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TTS (Telephone Tracking System)
In 1984, I was working for Burroughs Corporation (which later became Unisys) in a help-desk technical support organization. I designed and developed a system which my organization used to track and report calls and problem resolutions. A customer calls in with a problem. A receptionist gets the customer's name, phone number, the specific product, and a short description of the problem, and enters this information into the system. If the call is about an open trouble ticket, the receptionist attempts to put the customer directly through to the phone of the person who is currently working on it. Otherwise the customer is informed that someone will call him back shortly and is given the trouble ticket number.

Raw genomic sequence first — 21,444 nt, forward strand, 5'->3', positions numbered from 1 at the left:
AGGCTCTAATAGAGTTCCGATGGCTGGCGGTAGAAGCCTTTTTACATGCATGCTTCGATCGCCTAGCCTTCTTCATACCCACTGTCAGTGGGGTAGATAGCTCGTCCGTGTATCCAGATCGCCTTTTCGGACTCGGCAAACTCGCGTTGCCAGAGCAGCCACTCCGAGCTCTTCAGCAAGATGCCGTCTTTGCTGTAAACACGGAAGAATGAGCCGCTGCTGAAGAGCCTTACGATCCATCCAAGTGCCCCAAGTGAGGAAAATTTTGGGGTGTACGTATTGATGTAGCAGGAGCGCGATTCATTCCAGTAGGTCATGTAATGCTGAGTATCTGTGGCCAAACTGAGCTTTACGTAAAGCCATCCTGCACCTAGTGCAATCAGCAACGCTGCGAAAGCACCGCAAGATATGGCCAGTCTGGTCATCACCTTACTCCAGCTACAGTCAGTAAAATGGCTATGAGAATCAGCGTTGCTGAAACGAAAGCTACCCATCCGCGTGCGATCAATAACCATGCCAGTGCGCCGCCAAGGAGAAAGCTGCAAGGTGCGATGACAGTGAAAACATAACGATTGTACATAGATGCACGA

Meanwhile, the support representatives can see which customers are waiting for a call back. (This was before CTI so the representative selected a customer and dialed the number manually). As the representative is helping the customer, (s)he keys in a more complete description of the problem as well as the resolution if known. If the problem is resolved to the customer's satisfaction, the trouble ticket is closed. Otherwise it remains assigned to the representative who took the call. The representative can transfer the ticket to another representative (someone more knowledgeable about the particular problem area, for instance) or transfer it back to the group for any of several reasons.
The system creates many reports used for tracking customer satisfaction as well as measuring representatives' performance. The problem resolution information is also exported for use in a customer support knowledge database.
An interesting note: One of the reports provided by the system is the tracking of call back time. A custom modification for one group forced members of that group always to take the oldest call in the queue.